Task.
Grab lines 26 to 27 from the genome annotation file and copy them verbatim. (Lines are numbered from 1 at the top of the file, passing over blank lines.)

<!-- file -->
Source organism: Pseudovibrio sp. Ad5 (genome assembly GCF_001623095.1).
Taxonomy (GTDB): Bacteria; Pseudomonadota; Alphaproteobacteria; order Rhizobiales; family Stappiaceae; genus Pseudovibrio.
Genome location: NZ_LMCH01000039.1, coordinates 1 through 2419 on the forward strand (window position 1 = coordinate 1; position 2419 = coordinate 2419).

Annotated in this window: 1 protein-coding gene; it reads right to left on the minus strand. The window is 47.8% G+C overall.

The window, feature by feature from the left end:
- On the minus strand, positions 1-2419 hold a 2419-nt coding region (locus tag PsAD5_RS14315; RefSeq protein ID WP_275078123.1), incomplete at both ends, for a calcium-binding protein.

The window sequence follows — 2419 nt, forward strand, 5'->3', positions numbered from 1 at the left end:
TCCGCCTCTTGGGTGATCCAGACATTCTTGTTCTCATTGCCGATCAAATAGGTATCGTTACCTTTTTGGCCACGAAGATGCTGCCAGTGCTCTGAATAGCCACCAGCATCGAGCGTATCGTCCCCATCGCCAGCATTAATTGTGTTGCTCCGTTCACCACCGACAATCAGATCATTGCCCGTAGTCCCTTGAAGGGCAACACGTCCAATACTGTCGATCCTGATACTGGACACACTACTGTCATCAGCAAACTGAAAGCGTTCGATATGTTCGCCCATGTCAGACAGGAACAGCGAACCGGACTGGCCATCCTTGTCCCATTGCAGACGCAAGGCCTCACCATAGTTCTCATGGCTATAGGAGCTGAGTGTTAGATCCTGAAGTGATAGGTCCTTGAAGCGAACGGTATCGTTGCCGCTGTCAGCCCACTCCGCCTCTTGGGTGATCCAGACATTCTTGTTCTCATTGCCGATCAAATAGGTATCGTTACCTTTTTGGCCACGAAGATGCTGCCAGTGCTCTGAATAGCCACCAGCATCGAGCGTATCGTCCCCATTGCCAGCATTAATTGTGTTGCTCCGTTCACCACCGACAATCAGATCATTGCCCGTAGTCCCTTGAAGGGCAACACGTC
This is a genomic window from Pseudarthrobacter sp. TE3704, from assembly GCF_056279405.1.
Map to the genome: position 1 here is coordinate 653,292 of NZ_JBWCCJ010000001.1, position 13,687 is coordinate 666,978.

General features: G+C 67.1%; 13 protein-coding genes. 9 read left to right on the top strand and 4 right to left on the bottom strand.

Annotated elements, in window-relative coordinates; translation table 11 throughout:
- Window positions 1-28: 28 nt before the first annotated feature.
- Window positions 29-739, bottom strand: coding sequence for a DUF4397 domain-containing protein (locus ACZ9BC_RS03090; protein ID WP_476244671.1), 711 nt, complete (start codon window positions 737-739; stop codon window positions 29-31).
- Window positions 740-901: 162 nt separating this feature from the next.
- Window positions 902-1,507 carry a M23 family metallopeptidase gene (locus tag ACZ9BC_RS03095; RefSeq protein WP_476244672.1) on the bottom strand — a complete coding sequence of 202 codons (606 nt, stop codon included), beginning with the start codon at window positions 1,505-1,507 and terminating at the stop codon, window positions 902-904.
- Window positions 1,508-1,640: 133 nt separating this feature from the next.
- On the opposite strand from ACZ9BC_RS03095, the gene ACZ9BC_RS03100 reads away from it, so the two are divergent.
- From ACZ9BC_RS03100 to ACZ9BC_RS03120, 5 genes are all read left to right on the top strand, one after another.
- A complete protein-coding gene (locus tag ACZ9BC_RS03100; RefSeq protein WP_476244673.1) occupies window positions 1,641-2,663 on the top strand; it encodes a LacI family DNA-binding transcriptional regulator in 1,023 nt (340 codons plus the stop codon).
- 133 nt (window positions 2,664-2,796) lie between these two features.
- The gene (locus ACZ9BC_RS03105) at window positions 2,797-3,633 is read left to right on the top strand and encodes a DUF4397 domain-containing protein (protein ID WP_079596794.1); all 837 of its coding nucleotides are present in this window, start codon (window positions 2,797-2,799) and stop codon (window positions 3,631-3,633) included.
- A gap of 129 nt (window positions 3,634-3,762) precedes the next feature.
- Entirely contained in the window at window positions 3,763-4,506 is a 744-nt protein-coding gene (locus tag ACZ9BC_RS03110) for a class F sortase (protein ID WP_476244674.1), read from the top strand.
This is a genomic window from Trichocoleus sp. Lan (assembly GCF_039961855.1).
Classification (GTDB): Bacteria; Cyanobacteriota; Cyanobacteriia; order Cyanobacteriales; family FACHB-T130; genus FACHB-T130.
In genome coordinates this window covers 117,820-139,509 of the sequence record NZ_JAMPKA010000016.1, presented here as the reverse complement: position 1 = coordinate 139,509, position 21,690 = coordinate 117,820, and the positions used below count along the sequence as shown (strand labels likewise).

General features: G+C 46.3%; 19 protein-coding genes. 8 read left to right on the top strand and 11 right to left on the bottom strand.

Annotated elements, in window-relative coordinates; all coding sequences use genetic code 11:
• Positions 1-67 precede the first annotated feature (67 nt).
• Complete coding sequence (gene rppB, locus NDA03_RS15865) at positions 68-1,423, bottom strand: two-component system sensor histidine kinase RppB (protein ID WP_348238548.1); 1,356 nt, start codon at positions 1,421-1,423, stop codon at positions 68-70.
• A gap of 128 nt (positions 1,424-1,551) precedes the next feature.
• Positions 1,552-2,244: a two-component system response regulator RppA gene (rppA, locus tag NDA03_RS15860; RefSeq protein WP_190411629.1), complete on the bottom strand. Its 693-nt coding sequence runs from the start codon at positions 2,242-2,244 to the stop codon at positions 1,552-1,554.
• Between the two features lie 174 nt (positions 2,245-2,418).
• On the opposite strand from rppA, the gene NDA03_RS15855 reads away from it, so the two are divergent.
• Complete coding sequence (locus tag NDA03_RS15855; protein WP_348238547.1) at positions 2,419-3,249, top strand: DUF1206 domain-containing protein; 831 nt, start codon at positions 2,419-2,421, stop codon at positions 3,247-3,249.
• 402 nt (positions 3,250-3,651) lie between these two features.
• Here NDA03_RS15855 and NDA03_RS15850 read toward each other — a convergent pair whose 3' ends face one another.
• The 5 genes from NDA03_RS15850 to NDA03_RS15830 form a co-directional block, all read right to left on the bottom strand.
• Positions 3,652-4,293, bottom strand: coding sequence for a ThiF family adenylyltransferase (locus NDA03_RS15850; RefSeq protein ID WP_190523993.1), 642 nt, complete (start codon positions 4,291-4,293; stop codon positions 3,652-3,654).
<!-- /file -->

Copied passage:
Classification (GTDB): Bacteria; Cyanobacteriota; Cyanobacteriia; order Cyanobacteriales; family FACHB-T130; genus FACHB-T130.
In genome coordinates this window covers 117,820-139,509 of the sequence record NZ_JAMPKA010000016.1, presented here as the reverse complement: position 1 = coordinate 139,509, position 21,690 = coordinate 117,820, and the positions used below count along the sequence as shown (strand labels likewise).